“Someone once said what you resist persists. Whatever you push down will rise up. Repression is the source of most of our demons,” added Yazbek and that is the perfect description for the show without giving away too much about what happens.
The small-town psychological thriller set in the Eastern Cape follows the story of a young woman named Yola, who returns from Chile to bury her estranged father.
Silwerskerm Best Actress winner Lea Vivier (Wonderlus, The Day We Didn’t Meet) embodies the role perfectly.
To Yola’s surprise, and her sister’s irritation, her father has left his farm to her -but this may be more of a curse than a blessing, as the house seems to be trying to tell her something.
But with her mother institutionalised, and her own meds running out, Yola has to wonder if the spirits are real or just in her head?
“It’s a story of how you can only start rebuilding yourself once you have faced your inner demons,” said Lea in a statement.
“Yola has run away from her past but now she’s coming back to face her demons. She wants to understand why she is the way she is, which ultimately is a very powerful thing to do – and very brave.”
“DAM is MAD backwards,” adds Yazbek who has worked on projects such as Unmarried, The Wild and Isibaya.
“One of the main themes of DAM is that there’s strength in vulnerability, and there’s strength in being open about being broken. Yola is anxious, and traumatized, but she’s also one of the most proactive characters in DAM.”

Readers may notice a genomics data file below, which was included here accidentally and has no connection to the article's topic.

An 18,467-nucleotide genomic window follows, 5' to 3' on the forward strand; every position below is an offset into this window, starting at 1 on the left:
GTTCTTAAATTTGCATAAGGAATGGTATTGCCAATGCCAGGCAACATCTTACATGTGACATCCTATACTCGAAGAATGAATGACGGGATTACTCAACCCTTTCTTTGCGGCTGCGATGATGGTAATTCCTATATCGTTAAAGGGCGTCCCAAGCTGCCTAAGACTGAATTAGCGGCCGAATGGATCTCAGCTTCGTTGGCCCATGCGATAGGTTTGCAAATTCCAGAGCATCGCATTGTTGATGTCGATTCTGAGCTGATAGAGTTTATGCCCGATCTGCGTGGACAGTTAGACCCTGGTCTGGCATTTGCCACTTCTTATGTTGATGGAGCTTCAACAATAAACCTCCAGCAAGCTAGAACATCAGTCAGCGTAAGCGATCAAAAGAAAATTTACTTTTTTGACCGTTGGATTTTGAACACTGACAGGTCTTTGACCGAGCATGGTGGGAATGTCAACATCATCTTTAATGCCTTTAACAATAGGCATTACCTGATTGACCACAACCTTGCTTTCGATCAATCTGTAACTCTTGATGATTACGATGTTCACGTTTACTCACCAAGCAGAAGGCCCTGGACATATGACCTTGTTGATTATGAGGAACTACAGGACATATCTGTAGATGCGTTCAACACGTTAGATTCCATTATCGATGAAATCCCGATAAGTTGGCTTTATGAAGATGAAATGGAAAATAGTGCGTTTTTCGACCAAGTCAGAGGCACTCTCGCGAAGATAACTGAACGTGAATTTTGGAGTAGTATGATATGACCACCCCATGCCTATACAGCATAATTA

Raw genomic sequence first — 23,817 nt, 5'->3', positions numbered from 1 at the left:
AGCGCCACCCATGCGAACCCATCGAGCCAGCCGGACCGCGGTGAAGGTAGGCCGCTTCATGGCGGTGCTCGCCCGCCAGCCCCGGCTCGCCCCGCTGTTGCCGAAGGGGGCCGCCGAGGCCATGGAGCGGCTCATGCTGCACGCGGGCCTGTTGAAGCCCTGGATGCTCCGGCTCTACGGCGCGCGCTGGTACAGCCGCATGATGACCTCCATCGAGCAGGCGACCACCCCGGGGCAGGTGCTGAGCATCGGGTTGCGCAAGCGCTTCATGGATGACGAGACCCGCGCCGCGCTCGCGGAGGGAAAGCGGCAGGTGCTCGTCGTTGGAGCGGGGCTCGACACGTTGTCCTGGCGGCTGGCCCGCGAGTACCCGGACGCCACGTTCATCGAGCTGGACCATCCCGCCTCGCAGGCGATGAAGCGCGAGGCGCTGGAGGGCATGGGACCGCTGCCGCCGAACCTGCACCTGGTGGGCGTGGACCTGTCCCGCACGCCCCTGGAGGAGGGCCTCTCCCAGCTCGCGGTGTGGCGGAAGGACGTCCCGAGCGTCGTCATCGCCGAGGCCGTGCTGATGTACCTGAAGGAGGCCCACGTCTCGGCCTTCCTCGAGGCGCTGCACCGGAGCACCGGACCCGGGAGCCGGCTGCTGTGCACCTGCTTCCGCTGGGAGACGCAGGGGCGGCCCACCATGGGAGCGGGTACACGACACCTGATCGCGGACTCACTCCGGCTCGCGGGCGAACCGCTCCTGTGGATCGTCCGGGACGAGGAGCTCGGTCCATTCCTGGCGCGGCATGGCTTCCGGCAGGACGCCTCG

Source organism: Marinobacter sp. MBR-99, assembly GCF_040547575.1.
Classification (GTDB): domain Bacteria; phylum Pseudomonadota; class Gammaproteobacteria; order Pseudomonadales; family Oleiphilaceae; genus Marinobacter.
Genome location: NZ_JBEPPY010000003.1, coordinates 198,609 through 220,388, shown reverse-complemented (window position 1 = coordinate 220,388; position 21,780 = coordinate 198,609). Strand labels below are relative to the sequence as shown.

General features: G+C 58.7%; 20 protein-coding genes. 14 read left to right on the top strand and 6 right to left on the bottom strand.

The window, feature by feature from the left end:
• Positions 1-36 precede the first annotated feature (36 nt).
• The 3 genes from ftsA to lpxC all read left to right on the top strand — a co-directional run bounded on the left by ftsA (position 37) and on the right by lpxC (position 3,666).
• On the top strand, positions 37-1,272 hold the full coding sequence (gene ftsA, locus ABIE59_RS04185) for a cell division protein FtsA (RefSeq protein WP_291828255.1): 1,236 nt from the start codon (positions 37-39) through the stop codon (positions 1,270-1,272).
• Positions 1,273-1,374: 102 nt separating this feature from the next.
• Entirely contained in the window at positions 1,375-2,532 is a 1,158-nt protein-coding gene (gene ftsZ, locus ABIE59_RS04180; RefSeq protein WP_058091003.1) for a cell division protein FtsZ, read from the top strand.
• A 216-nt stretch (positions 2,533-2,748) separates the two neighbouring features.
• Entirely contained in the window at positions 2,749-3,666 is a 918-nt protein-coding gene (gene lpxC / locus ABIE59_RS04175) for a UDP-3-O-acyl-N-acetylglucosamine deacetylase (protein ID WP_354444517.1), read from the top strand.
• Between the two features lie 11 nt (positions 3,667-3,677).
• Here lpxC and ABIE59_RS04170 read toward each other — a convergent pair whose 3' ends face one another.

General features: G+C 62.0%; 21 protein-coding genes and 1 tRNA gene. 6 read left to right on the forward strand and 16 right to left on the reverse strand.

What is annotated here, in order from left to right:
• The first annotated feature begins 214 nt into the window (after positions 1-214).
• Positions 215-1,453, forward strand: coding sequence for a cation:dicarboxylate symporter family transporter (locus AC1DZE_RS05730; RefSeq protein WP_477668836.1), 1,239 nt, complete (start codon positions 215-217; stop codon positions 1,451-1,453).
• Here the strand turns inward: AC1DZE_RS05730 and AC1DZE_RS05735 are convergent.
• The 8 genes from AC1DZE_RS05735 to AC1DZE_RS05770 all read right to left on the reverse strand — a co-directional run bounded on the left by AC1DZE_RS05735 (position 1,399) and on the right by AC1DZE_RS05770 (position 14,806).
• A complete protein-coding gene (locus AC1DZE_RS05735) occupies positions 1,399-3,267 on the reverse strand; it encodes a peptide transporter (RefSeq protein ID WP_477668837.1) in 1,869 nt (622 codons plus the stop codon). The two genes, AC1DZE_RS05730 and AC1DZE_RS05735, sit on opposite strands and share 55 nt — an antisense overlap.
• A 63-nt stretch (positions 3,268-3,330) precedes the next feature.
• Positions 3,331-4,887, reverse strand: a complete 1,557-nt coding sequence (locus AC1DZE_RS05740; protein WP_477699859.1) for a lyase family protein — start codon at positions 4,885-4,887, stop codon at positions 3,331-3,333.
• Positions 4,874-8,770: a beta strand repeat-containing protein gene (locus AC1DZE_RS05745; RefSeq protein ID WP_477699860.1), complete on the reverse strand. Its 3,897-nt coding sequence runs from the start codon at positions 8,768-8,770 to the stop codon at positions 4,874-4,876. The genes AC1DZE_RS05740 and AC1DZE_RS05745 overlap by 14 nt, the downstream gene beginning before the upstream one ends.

She stars opposite, two-time SAFTA winner Pallance Dladla who agrees with her views on the show.
“I love how Alex has directed this, and what Tom (Marais) has done with the language of the camera. Anyone who gets a chance to watch this outside the country will be amazed, and anyone in the country will be inspired – it’s about raising the bar. We should be proud of how far we have come in our industry.”
“It is a wonderful and unique blend of our different South African cultures, using myths and legends of this land to create a psychological thriller,” adds Antoinette Louw.
It is this mix of local myths, legends and culture that brings something unique to the age-old experience of seeing a main character rediscover their upbringing through adult eyes.
As each episode ends, you find yourself with a number of burning questions that can only be answered by watching the next – the perfect recipe for a bingeing session.
In addition to the occult, the story touches on serious topics such as mental health, trauma and sexual assault in a way that is both chilling and necessary.
Due to a partnership with the Eastern Cape Development Corporation, the Amathole District Municipality and Picture Tree, the show was filmed on location in the Bedford and Adelaide towns of the Raymond Mhlaba Local Municipality of the Amathole District in the Eastern Cape.
The backdrop of the Eastern Cape lent itself perfectly to the story of small-town life and how the occult fits into such a story.
The only let down comes from the fact that it feels the show’s creators merely scratched the surface with how far they could have explored or explained the mythology they chose to use.
Perhaps this is something they will be able to do more of if they manage to snag a second season.
Kaunda is an analogue girl navigating a digital world using the perspective provided by news. She has always had a desire to amass a wealth of knowledge on a range of varied topics and this is reflected in the content she produces. As a digitally adept social media user, you can always trust Kaunda to bring you up to speed on what’s going on in the world at any given moment.